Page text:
Csirkepörkölt: The Kautezky family’s chicken in paprika sauce

Who are we?

Adrienn Schön Kautezky

Born in 1977 in Budapest, Adrienn is a makeup artist, mainly in film and television productions. Adrienn loves her husband David’s cooking very much and prefers not to disturb him in the kitchen. “He even takes care to keep it spotless,” she says contentedly. However, every week she bakes challah in honor of Shabbat, “so there’s something to dip in the food,” says David.

Dávid Kautezky

Born in 1974 in Budapest, Dávid is the owner of the Gettó Gulyás – one of the city’s most successful Hungarian restaurants. At the age of 13, he immigrated to Israel, where he was educated, served in the army and studied at a yeshiva. In 1999 he returned to Hungary to follow in his father’s footsteps and opened various entertainment venues. He became known as Budapest’s “king of Nightlife” and in 2017 he realized his dream and opened the restaurant.

Their daughters: 

Lola Sira 

Born in 2009 in Budapest. Lola is a 5th grade student at the Alternatív Közgazdasági Gimnázium school in the city. Lola practices fencing, loves to dance on TikTok and is quite the picky eater. Despite the fact her father runs a catering company that provides delicious healthy meals to schools – including the one she attends – Lola insists on settling for “noodles with nothing” or a “pale chicken breast”.

Léna 

Born in 2017 in Budapest. Lena attends the Jewish kindergarten in the city and loves to talk. Lena doesn’t eat meat; “At the age of two, Lena just decided one day that she did not want to eat meat anymore,” says her mother, Adrienn. “she doesn’t find it tasty.” However, she really likes matzah dumplings and pickled gherkin. Like her older sister, Lena loves noodles – but with the sauce.

Where was the photo taken?

The kitchen is the family’s meeting place, and Adrienn, Dávid and the girls spend most of their time together around the spacious dining table. “During the busy week we eat here standing up, but on Fridays we always sit down to have a quiet meal and light Shabbat candles,” says Dávid.

The kitchen is also Dávid’s playground, where he conducts his culinary experiments. During these challenging times and as a die-hard meat soup lover, Dávid now has a “PhD” in Soups: “It’s hard to make good soup,” he explains. The secret lies in a considerable amount of high- quality bones that enhance the flavor to the broth. It is very important to cook is over a constant simmer for at least 4 hours,” Dávid states and winks:” Meat soup is the best medicine for coronavirus as well, and my recipe, the ‘vaccine’, is already awaiting the approval of the health authorities.”

Our family kitchen

Jewish-Hungarian delicacies are dominant in the Kautezky’s kitchen: “my mother taught me how to cook all the Hungarian dishes,” says Dávid. “I remember standing next to her in the kitchen and watching everything she was doing – and I still call her to consult, but today I cook better than her,” says Dávid with a smile.

Along with the paprikash, foie gras and chestnut puree with whipped cream, the Kautezky kitchen also features Israeli dishes, ‘souvenirs’ that Dávid brought with him from Israel: “Every morning he makes a shakshuka,” says Adrienn. She, on her part, also strives to preserve the family tradition and cooks for her daughters her childhood dish: chicken dumplings in a cold vegetable sauce, a dish originally from the Ukraine, where her mother was born.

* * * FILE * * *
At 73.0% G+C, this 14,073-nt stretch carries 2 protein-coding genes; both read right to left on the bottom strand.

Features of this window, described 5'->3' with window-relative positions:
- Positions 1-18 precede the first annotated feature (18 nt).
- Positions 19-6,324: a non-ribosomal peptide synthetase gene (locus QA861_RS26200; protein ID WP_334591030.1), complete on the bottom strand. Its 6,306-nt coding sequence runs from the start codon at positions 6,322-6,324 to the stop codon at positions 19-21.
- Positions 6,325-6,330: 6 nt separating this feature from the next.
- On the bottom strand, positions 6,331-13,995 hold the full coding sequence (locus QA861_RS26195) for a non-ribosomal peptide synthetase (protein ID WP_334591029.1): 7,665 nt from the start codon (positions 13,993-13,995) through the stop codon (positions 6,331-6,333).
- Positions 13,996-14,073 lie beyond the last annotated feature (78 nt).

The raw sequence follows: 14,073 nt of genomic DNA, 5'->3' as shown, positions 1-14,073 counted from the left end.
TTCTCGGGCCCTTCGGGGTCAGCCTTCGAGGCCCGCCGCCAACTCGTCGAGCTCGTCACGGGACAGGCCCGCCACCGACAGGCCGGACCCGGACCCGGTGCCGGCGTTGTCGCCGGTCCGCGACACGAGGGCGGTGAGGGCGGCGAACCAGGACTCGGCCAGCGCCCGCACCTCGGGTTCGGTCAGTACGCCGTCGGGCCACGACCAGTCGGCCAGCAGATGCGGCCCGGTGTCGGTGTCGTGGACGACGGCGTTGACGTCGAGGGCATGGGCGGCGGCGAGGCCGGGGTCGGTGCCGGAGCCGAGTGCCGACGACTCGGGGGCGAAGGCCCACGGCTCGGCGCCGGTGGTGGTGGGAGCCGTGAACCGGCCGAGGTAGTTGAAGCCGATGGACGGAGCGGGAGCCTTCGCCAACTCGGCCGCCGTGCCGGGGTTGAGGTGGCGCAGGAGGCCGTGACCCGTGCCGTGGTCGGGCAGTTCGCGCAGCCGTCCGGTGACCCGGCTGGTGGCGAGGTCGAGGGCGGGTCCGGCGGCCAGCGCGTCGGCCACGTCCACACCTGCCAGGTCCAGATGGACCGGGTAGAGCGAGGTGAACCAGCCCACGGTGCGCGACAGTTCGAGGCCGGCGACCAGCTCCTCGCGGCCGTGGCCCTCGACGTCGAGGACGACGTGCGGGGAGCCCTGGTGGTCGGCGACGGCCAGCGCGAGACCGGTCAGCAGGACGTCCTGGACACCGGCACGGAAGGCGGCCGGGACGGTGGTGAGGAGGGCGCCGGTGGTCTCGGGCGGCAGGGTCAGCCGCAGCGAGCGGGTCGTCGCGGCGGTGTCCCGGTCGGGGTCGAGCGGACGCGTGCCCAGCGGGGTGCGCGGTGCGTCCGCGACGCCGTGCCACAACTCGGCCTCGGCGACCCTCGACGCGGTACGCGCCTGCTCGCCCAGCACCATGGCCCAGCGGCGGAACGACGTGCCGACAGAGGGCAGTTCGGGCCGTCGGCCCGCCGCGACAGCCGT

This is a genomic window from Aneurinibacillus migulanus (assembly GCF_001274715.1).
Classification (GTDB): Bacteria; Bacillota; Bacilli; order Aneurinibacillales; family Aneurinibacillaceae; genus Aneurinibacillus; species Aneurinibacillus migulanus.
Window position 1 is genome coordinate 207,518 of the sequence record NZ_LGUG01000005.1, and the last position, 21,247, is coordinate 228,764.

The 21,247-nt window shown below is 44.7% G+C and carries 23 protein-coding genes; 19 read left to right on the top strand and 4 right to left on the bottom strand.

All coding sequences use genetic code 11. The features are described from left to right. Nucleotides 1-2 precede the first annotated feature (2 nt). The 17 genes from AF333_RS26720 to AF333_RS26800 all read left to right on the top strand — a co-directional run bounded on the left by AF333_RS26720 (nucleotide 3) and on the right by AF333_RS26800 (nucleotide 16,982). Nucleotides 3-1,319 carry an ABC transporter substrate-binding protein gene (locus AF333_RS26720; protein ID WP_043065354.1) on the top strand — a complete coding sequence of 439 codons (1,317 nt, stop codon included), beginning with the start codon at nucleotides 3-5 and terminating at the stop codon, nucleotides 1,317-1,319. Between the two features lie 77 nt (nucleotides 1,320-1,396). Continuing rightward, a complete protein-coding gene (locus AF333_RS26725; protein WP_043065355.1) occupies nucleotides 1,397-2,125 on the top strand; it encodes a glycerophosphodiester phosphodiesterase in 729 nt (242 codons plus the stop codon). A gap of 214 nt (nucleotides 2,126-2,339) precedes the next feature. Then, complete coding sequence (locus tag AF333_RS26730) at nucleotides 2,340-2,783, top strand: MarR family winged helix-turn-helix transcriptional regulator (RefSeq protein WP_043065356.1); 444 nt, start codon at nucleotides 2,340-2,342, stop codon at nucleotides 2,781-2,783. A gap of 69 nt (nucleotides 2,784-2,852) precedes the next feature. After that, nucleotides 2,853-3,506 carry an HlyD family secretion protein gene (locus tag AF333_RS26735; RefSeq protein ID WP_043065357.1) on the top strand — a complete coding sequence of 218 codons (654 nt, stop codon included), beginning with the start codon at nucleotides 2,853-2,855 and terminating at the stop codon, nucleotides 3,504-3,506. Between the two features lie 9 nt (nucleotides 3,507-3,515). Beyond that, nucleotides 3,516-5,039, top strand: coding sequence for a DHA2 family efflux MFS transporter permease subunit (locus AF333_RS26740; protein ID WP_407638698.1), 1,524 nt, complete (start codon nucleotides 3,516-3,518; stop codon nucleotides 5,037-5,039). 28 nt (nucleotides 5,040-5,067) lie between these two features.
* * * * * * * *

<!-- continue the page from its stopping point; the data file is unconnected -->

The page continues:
Adrienn’s parents also have a restaurant in Budapest – called Komédiás- and so when grandma and grandpa come to stay, the conversation usually revolves around the kitchen pots: who’s food is tastier –Dávid’s or his mother-in-law? “But it all stems from a strong mutual love and a lot of humor,” Adrienn emphasizes.

The house recipe: Csirkepörkölt chicken in paprika sauce

No Hungarian house is complete without chicken in paprika sauce, and so too is the Kautezky’s. “We eat Csirkepörkölt several times a week,” says Dávid. “I always cook a large amount because we all like it: Lola eats the chicken breast without the sauce, which she actually really likes, Adrienn adds some sour cream on top, like the Hungarians do, and I love the chicken drumsticks. In general, it is so easy to prepare because we always have all the ingredients at home – and most of all, of course, there is paprika!! “.

Ingredients (Serves 4):

2 Tbs goose fat

4 large onions, peeled and chopped

Water, as needed

2 Tbs sweet paprika

1 tsp salt

A pinch of ground black pepper

2 chicken drumsticks, with the skin

1 chicken breast, cut into 3cm cubes

2 chicken wings, with the skin

1 tomato

1 green pepper

  1. Heat the goose fat in a deep, wide pot, over medium-high heat and fry the onion until it turns translucent.
  2. Add water to the height of a finger (about 10 cm) and bring to a boil. When the water has all but evaporated – again add water to the height of a finger (about 10 cm), bring to a boil and cook until the water has all but evaporated. Repeat this step one more time.
  3. Remove from the heat and add the paprika, salt and black pepper. Mix well and return to the heat.
  4. Add the chicken pieces and cook until they start to brown.
  5. Add the whole tomato and green pepper, reduce to the lowest heat, cover and cook for about 3 hours, until softened. It is recommended not to add more water.
  6. Remove the tomato and green pepper remnants and serve with dumplings, Israeli couscous or noodles. You can also serve with just a few slices of challah, for dipping in the red sauce.

(Edited by Ofer Vardi, family photo by Nelly Kiss)